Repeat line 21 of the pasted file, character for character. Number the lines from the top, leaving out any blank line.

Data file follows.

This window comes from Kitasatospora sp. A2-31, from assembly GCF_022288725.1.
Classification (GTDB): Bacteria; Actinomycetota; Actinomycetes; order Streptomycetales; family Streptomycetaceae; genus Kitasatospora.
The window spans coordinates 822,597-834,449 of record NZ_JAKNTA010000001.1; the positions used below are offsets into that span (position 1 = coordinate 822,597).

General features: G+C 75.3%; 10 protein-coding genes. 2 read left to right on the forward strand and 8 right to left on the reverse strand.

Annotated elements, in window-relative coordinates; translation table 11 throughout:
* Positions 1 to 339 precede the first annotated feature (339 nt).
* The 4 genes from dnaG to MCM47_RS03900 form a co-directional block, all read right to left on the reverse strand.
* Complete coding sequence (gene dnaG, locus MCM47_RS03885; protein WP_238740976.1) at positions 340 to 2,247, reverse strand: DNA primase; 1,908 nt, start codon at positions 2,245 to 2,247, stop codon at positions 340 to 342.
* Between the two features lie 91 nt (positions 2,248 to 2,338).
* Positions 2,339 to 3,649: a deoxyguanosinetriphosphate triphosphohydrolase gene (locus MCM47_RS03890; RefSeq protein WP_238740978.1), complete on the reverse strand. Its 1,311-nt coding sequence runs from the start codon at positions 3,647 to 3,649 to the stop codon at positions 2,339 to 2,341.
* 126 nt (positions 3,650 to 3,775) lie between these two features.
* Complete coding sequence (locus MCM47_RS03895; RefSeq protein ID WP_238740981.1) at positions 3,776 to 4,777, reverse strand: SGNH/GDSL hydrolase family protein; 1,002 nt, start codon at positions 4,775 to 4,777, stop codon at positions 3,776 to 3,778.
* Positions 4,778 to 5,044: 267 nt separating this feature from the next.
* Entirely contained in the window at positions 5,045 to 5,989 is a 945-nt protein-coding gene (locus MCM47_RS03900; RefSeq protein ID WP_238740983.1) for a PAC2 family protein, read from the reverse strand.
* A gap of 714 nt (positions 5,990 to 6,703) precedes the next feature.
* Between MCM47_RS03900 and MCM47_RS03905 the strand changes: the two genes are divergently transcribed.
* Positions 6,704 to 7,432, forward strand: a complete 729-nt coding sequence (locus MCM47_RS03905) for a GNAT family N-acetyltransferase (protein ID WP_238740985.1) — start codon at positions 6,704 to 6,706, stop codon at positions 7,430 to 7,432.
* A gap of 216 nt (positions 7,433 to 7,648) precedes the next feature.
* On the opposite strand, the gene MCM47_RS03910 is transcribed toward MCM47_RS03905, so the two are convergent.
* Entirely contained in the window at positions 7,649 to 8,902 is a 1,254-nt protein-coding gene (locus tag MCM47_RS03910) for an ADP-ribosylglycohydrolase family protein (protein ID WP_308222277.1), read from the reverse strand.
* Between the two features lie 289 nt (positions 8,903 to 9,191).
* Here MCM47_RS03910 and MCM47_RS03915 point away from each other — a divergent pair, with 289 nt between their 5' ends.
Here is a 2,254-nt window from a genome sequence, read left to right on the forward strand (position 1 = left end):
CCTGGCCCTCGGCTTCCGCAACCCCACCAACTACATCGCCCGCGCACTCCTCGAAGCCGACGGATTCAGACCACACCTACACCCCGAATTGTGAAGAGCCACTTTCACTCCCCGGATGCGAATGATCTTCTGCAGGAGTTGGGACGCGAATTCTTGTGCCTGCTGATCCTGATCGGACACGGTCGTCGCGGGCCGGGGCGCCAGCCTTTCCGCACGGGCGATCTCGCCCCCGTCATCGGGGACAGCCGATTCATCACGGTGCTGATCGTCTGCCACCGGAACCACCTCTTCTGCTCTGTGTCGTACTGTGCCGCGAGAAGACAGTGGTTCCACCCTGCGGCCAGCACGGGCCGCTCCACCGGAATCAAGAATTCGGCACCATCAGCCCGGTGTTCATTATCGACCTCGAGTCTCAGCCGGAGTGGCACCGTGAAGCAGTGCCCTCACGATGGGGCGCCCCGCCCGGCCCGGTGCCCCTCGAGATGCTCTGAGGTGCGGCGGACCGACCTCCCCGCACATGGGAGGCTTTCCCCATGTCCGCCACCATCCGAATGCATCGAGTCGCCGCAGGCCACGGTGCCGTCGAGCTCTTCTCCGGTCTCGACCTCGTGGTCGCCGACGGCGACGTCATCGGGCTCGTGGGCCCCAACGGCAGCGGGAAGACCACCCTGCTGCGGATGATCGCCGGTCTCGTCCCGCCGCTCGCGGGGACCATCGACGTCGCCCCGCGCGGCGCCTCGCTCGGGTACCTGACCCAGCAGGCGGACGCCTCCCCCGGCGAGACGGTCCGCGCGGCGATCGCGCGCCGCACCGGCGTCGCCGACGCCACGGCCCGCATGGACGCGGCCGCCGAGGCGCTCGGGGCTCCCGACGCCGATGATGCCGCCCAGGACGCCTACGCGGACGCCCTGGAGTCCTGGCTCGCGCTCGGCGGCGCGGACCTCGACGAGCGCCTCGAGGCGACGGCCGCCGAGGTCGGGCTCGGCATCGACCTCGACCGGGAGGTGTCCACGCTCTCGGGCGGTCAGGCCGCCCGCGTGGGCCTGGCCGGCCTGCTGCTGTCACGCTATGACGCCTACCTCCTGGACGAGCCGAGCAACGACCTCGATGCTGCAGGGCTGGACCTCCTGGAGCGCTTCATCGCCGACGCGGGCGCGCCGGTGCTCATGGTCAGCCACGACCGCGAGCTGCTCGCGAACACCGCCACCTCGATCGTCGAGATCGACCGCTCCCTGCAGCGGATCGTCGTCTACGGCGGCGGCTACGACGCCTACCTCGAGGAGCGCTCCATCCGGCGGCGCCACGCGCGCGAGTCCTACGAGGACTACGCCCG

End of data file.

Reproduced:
* Between the two features lie 289 nt (positions 8,903 to 9,191).